Patching him up, Eric impassively promises he'll dispose of Rey once he has helped led him to his brother. The young man seems to casually acquiesce to this and the two set out to retrieve Eric's motor. A large part of The Rover's appeal stems from Michôd refraining from adding anything in the way of backstory or explanation into the catastrophic chain of events which have caused the devastation. The director instead drip-feeds the audience small but revealing details about the characters and the fractured world they inhabit. He takes two well-established cinematic devices (the odd couple and the road movie) and uses them to thoughtful and nuanced effect, getting the very best from his actors.
Pearce has never been better as the haunted and disturbed protagonist, but it's Pattinson who almost steals the show. Saddled with a thick and garbled Southern US brogue, he completely loses himself within the role, and even if he's little more than a slow-witted hick, Pattinson's performance manages to invoke sympathy from the audience, even when things take a decidedly dark turn. An indelible jaunt into the heart of darkness, Michôd has fashioned an very worthy follow-up to Animal Kingdom (2010). The Rover is a bleak and downbeat endeavour, yet it's also an extremely rewarding and ultimately moving one.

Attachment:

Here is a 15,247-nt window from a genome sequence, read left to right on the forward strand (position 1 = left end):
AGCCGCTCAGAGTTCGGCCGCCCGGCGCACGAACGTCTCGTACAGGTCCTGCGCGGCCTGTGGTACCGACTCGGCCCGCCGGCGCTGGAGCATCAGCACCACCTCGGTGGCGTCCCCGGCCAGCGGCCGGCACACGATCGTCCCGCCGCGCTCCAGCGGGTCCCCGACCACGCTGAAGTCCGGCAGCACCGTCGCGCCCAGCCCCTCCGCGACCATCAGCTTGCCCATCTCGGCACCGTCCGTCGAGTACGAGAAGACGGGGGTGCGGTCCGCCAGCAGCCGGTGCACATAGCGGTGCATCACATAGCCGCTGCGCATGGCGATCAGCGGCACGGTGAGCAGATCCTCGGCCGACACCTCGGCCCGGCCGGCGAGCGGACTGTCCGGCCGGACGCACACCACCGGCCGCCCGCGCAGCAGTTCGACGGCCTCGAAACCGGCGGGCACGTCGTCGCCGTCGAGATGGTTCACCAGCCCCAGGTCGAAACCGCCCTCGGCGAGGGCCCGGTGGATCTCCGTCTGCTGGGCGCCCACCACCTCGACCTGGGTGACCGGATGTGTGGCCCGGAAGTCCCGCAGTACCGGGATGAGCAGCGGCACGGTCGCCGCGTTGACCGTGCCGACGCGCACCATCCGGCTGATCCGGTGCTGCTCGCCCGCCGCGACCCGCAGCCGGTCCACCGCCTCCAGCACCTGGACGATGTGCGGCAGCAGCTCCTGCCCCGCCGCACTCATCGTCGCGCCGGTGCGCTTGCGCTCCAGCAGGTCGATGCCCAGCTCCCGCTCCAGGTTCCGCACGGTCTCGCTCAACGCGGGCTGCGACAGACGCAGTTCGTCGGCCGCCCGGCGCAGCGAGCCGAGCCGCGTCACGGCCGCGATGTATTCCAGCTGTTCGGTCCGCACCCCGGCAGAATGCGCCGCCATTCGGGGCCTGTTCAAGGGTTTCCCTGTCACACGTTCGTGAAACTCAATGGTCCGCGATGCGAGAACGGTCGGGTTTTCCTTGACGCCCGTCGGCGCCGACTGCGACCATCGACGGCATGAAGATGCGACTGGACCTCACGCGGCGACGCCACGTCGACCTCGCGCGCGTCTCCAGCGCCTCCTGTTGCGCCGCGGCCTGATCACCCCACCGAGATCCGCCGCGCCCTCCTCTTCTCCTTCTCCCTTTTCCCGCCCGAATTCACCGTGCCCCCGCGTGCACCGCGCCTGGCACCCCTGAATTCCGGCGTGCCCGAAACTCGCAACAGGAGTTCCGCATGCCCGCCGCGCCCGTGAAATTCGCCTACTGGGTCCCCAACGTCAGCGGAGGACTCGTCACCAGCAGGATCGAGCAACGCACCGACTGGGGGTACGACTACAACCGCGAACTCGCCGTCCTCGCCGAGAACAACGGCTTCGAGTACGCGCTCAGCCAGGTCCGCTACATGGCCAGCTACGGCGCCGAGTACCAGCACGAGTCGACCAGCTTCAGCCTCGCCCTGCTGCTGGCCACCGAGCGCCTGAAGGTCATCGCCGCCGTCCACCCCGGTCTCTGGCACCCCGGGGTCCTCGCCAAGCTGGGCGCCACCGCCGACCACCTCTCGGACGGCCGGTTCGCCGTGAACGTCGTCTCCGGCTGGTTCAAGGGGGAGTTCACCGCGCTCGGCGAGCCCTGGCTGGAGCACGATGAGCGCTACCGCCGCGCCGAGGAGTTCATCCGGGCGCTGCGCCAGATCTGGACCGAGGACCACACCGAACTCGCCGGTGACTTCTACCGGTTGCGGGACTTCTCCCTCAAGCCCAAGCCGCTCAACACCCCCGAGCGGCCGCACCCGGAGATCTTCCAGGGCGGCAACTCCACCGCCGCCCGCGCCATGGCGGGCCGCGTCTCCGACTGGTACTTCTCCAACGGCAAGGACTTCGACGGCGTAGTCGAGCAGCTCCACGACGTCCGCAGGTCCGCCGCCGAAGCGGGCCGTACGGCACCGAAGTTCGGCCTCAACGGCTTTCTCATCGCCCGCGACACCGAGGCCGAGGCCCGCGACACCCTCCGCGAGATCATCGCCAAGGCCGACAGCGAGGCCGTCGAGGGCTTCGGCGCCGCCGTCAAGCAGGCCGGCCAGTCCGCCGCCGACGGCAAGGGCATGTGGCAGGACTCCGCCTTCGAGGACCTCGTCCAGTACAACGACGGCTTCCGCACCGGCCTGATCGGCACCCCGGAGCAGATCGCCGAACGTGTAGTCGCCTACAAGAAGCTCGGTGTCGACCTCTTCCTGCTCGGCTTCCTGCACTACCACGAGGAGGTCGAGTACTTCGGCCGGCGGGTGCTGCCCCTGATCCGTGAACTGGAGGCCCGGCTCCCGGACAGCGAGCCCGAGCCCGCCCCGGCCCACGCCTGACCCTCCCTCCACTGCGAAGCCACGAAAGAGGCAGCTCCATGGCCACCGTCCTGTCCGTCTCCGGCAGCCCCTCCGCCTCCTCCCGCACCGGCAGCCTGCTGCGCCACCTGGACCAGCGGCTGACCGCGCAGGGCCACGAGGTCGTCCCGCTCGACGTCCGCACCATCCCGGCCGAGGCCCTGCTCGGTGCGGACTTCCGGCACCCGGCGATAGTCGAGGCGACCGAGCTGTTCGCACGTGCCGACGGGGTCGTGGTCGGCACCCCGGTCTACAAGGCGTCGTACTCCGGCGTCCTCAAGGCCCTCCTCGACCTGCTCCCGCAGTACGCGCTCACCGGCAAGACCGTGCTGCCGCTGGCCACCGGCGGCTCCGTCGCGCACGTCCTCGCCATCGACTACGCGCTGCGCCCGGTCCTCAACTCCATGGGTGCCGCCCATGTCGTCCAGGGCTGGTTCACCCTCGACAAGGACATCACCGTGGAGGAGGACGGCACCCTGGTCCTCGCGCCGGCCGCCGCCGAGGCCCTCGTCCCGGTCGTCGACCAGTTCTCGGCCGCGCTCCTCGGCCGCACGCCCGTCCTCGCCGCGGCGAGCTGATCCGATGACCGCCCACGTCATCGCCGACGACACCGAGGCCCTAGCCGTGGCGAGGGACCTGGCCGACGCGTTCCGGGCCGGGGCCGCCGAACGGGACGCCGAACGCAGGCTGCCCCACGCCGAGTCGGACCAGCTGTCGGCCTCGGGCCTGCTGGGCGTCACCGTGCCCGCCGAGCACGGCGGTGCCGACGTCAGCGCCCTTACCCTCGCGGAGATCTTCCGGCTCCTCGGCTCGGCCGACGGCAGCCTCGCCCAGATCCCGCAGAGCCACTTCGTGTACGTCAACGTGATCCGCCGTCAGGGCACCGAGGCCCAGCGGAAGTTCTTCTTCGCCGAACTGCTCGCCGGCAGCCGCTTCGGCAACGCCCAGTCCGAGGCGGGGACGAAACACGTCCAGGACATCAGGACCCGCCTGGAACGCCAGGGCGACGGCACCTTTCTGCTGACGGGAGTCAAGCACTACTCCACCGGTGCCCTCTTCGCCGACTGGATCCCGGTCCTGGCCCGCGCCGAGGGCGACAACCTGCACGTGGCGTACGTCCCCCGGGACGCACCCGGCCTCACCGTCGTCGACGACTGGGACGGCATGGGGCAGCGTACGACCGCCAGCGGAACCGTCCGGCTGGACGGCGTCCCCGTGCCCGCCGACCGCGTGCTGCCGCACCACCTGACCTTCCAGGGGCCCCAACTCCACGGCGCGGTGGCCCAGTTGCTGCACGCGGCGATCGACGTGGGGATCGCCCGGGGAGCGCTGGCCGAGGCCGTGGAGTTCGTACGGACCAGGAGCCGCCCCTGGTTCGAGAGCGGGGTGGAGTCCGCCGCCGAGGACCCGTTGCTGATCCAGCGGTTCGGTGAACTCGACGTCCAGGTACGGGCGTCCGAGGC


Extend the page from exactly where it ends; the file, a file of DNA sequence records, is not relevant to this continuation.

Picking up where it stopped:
Adam Lowes | @adlow76